European Journal of Applied Physiology

, Volume 118, Issue 5, pp 1033–1042 | Cite as

Increased rate of force development during periodized maximum strength and power training is highly individual

  • Heikki Peltonen
  • Simon Walker
  • Anthony C. Hackney
  • Janne Avela
  • Keijo Häkkinen
Original Article


Maximum strength training induces various improvements in the rate of force development (RFD) on a group level, but no study has investigated inter-individual adaptations in RFD. Fourteen men (28 ± 6 years old) performed the same 10-week maximum strength and then a 10-week power training program. Maximal force and RFD were recorded during maximal isometric leg extension voluntary contractions repeatedly before every 7th training session (2 sessions/week). After the intervention, subjects were retrospectively divided into three groups based on their RFD improvements: (1) improved only during the maximum strength period (MS-responders, + 100 ± 35%), (2) improved only during the power period (P-responders, + 53 ± 27%) or (3) no improvement at all (non-responders, + 3 ± 9%). All groups increased dynamic 1RM equally, but baseline 1RM was greater (p < 0.05) in responder vs non-responder groups. MS-responders had higher electrical stimulation-induced torque at baseline and they improved (+ 35 ± 28%) power production at 50% 1RM load more than P- (− 7 ± 20%, p = 0.052) and non-responders (+ 3 ± 6%, p = 0.066) during the maximum strength training period. MS-responders increased vastus lateralis cross-sectional area (+ 12 ± 9%, p < 0.01) as did P-responders (+ 10 ± 7%, p = 0.07), whereas non-responders were unchanged. Free androgen index (FAI) in responders was higher (+ 34%, p < 0.05) compared to non-responders at baseline. The maximum strength period decreased testosterone (− 17 ± 12; 17 ± 22%), FAI ratio (− 12 ± 14; − 21 ± 23%) and testosterone/cortisol ratio (− 17 ± 25; − 31 ± 20%) in MS and P-responders, respectively. During the P-period hormonal levels plateaued. To conclude, periodized strength training induced different inter-individual physiological responses, and thus RFD development may vary between individuals. Therefore, RFD seems to be a useful tool for planning and monitoring strength training programs for individual neuromuscular performance needs.


Strength training Individual response RFD MVC 


  1. Ahtiainen JP, Häkkinen K (2009) Strength athletes are capable to produce greater muscle activation and neural fatigue during high-intensity resistance exercise than nonathletes. J Strength Cond Res 23(4):1129–1134CrossRefPubMedGoogle Scholar
  2. Ahtiainen JP, Hoffren M, Hulmi JJ, Pietikäinen M, Mero AA, Avela J, Häkkinen K (2010) Panoramic ultrasonography is a valid method to measure changes in skeletal muscle cross-sectional area. Eur J Appl Physiol 108(2):273–279CrossRefPubMedGoogle Scholar
  3. Ahtiainen JP, Walker S, Peltonen H, Holviala J, Sillanpää E, Karavirta L, Sallinen J, Mikkola J, Valkeinen H, Mero A, Hulmi JJ (2016) Heterogeneity in resistance training-induced muscle strength and mass responses in men and women of different ages. AGE 38(1):1–3CrossRefGoogle Scholar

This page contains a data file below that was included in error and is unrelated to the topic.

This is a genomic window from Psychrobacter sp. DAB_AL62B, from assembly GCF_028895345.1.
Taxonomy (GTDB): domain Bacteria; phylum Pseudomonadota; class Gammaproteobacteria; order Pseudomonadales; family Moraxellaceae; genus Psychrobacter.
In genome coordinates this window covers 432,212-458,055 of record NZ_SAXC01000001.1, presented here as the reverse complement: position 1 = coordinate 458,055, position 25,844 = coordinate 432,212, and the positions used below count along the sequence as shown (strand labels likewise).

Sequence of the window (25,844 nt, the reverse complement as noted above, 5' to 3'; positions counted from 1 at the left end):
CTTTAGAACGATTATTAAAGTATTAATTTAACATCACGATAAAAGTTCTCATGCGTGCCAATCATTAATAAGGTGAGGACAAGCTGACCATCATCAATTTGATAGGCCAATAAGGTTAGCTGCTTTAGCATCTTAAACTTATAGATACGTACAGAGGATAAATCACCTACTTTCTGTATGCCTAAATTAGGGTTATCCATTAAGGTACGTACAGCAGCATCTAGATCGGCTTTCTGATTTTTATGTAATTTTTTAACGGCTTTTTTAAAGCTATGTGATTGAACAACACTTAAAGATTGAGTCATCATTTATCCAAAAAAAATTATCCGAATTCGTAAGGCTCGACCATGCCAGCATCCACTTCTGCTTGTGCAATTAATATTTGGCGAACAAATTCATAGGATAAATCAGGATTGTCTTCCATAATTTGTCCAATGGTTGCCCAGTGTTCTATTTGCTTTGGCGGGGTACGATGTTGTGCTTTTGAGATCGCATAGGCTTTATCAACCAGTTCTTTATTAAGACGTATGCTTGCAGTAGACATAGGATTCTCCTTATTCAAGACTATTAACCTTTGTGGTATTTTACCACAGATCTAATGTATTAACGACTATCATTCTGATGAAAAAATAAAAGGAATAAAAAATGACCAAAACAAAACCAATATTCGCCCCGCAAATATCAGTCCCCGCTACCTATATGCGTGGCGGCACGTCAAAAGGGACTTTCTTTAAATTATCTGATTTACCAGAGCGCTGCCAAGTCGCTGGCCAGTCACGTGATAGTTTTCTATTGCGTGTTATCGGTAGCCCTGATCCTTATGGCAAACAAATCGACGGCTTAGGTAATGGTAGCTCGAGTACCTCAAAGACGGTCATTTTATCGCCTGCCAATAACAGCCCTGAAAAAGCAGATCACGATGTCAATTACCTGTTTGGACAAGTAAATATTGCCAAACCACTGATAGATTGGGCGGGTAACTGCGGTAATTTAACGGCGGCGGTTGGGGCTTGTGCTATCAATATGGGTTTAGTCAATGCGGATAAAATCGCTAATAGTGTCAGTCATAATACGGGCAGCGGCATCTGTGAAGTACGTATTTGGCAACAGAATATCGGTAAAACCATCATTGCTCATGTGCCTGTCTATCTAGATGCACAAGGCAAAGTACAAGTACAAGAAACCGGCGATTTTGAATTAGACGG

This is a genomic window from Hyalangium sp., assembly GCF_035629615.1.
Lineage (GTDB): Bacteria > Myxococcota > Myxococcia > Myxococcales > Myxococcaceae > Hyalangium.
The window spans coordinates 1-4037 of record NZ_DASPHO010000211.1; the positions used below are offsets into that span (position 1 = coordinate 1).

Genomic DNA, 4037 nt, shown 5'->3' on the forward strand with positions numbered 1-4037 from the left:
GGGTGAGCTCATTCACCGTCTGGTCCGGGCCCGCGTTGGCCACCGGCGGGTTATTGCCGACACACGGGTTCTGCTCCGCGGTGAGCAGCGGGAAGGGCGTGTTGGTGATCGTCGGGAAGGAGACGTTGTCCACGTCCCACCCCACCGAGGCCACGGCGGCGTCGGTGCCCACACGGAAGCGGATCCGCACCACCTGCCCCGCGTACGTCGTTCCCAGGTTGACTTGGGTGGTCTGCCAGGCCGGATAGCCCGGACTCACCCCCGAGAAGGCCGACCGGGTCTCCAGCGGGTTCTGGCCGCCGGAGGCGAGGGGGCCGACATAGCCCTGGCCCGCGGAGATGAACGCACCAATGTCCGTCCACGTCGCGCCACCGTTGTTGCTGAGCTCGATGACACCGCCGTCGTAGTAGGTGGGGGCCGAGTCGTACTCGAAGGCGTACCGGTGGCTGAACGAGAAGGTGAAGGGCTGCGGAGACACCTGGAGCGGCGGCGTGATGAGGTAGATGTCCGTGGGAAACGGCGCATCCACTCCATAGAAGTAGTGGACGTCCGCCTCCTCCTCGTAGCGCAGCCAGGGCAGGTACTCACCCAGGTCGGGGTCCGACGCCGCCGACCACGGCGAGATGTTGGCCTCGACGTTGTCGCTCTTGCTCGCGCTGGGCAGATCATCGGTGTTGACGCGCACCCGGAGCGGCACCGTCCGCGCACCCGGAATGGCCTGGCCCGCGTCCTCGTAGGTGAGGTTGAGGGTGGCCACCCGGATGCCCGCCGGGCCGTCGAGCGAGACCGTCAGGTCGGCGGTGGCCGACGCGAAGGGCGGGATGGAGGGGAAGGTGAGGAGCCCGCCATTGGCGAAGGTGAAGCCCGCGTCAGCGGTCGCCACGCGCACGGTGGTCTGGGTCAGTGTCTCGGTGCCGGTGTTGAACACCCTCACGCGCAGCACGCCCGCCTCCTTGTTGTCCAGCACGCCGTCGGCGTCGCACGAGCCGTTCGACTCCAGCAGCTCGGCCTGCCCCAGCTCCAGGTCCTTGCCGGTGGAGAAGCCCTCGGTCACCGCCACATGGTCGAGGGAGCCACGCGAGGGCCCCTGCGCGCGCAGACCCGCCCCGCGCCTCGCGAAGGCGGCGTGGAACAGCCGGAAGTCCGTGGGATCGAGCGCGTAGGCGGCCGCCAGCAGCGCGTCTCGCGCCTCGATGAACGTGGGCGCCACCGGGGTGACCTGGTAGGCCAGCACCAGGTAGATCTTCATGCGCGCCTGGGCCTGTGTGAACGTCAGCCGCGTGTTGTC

4. Andersen JL, Aagaard P (2010) Effects of strength training on muscle fiber types and size; consequences for athletes training for high-intensity sport. Scand J Med Sci Sports 20(Suppl. 2):32–38CrossRefPubMedGoogle Scholar
  5. Andersen LL, Andersen JL, Zebis MK, Aagaard P (2010) Early and late rate of force development: differential adaptive responses to resistance training? Scand J Med Sci Sports 20:e162–e169CrossRefPubMedGoogle Scholar
  6. Angelozzi M, Madama M, Corsica C, Calvisi V, Properzi G, McCaw ST, Cacchio A (2012) Rate of force development as an adjunctive outcome measure for return-to-sport decisions after anterior cruciate ligament reconstruction. J Orthop Sports Phys Ther 42:772–780CrossRefPubMedGoogle Scholar
  7. Baker D (2001) Comparison of upper-body strength and power between professional and college-aged rugby league players. J Strength Cond Res 15(1):30–35PubMedGoogle Scholar
  8. Bellemare F, Bigland-Ritchie B (1984) Assessment of human diaphragm strength and activation using phrenic nerve stimulation. Respir Physiol 58:263–277CrossRefPubMedGoogle Scholar
  9. Busso T, Häkkinen K, Pakarinen A, Carasso C, Lacour JR, Komi PV, Kauhanen H (1990) A systems model of training responses and its relationship to hormonal responses in elite weight-lifters. Eur J Appl Physiol Occup Physiol 61(1–2):48–54CrossRefPubMedGoogle Scholar
  10. Churchward-Venne TA, Tieland M, Verdijk LB, Leenders M, Dirks ML, de Groot LC, van Loon LJ (2015) There are no non-responders to resistance-type exercise training in older men and women. J Am Med Dir Assoc 16(5):400–411CrossRefPubMedGoogle Scholar
  11. Cormie P, McGuigan MR, Newton RU (2010) Influence of strength on magnitude and mechanisms of adaptation to power training. Med Sci Sports Exerc 42(8):1566–1581CrossRefPubMedGoogle Scholar
  12. Cormie P, McGuigan MR, Newton RU (2011) Developing maximal neuromuscular power: part 2—training considerations for improving maximal power production. Sports Med 41(2):125–146CrossRefPubMedGoogle Scholar